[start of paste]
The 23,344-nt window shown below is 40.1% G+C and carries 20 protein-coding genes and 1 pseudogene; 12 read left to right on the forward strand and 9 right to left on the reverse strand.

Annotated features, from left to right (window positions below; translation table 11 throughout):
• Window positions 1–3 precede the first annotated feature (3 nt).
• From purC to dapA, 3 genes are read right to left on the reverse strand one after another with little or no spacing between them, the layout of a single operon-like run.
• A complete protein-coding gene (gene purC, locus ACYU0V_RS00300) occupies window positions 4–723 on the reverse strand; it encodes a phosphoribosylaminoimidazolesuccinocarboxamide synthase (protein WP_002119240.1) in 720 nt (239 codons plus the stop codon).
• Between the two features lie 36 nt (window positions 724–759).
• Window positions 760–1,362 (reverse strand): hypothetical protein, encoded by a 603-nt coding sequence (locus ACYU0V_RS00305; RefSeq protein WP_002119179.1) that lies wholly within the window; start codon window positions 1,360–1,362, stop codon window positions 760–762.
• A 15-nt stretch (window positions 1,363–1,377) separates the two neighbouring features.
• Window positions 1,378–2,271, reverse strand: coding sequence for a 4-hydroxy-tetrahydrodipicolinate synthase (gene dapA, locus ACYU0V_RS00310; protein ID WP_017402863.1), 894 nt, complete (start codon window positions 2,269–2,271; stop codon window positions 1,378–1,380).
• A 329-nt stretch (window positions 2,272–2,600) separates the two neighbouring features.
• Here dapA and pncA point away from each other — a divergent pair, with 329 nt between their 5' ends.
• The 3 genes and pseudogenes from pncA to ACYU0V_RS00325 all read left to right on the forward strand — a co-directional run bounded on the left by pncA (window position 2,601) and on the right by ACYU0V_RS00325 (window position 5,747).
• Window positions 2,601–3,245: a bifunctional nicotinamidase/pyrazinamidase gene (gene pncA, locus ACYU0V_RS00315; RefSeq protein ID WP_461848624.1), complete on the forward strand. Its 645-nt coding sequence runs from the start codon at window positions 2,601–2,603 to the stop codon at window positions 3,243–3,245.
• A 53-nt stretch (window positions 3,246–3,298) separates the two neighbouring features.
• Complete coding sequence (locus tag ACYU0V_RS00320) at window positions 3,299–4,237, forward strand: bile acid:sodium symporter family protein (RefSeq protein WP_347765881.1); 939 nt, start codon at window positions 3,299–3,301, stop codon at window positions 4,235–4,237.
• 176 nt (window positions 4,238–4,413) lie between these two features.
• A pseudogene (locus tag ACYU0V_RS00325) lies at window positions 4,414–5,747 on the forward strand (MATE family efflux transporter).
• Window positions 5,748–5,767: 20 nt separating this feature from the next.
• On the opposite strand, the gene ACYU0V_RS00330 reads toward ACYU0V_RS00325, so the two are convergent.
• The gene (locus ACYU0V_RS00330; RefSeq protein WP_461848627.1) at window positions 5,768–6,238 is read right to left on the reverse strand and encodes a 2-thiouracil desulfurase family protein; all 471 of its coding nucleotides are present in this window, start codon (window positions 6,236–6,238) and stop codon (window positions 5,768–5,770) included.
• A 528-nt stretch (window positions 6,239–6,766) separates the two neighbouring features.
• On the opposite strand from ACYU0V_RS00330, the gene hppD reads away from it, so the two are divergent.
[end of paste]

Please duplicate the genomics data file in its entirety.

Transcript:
The 23,344-nt window shown below is 40.1% G+C and carries 20 protein-coding genes and 1 pseudogene; 12 read left to right on the forward strand and 9 right to left on the reverse strand.

Annotated features, from left to right (window positions below; translation table 11 throughout):
• Window positions 1–3 precede the first annotated feature (3 nt).
• From purC to dapA, 3 genes are read right to left on the reverse strand one after another with little or no spacing between them, the layout of a single operon-like run.
• A complete protein-coding gene (gene purC, locus ACYU0V_RS00300) occupies window positions 4–723 on the reverse strand; it encodes a phosphoribosylaminoimidazolesuccinocarboxamide synthase (protein WP_002119240.1) in 720 nt (239 codons plus the stop codon).
• Between the two features lie 36 nt (window positions 724–759).
• Window positions 760–1,362 (reverse strand): hypothetical protein, encoded by a 603-nt coding sequence (locus ACYU0V_RS00305; RefSeq protein WP_002119179.1) that lies wholly within the window; start codon window positions 1,360–1,362, stop codon window positions 760–762.
• A 15-nt stretch (window positions 1,363–1,377) separates the two neighbouring features.
• Window positions 1,378–2,271, reverse strand: coding sequence for a 4-hydroxy-tetrahydrodipicolinate synthase (gene dapA, locus ACYU0V_RS00310; protein ID WP_017402863.1), 894 nt, complete (start codon window positions 2,269–2,271; stop codon window positions 1,378–1,380).
• A 329-nt stretch (window positions 2,272–2,600) separates the two neighbouring features.
• Here dapA and pncA point away from each other — a divergent pair, with 329 nt between their 5' ends.
• The 3 genes and pseudogenes from pncA to ACYU0V_RS00325 all read left to right on the forward strand — a co-directional run bounded on the left by pncA (window position 2,601) and on the right by ACYU0V_RS00325 (window position 5,747).
• Window positions 2,601–3,245: a bifunctional nicotinamidase/pyrazinamidase gene (gene pncA, locus ACYU0V_RS00315; RefSeq protein ID WP_461848624.1), complete on the forward strand. Its 645-nt coding sequence runs from the start codon at window positions 2,601–2,603 to the stop codon at window positions 3,243–3,245.
• A 53-nt stretch (window positions 3,246–3,298) separates the two neighbouring features.
• Complete coding sequence (locus tag ACYU0V_RS00320) at window positions 3,299–4,237, forward strand: bile acid:sodium symporter family protein (RefSeq protein WP_347765881.1); 939 nt, start codon at window positions 3,299–3,301, stop codon at window positions 4,235–4,237.
• 176 nt (window positions 4,238–4,413) lie between these two features.
• A pseudogene (locus tag ACYU0V_RS00325) lies at window positions 4,414–5,747 on the forward strand (MATE family efflux transporter).
• Window positions 5,748–5,767: 20 nt separating this feature from the next.
• On the opposite strand, the gene ACYU0V_RS00330 reads toward ACYU0V_RS00325, so the two are convergent.
• The gene (locus ACYU0V_RS00330; RefSeq protein WP_461848627.1) at window positions 5,768–6,238 is read right to left on the reverse strand and encodes a 2-thiouracil desulfurase family protein; all 471 of its coding nucleotides are present in this window, start codon (window positions 6,236–6,238) and stop codon (window positions 5,768–5,770) included.
• A 528-nt stretch (window positions 6,239–6,766) separates the two neighbouring features.
• On the opposite strand from ACYU0V_RS00330, the gene hppD reads away from it, so the two are divergent.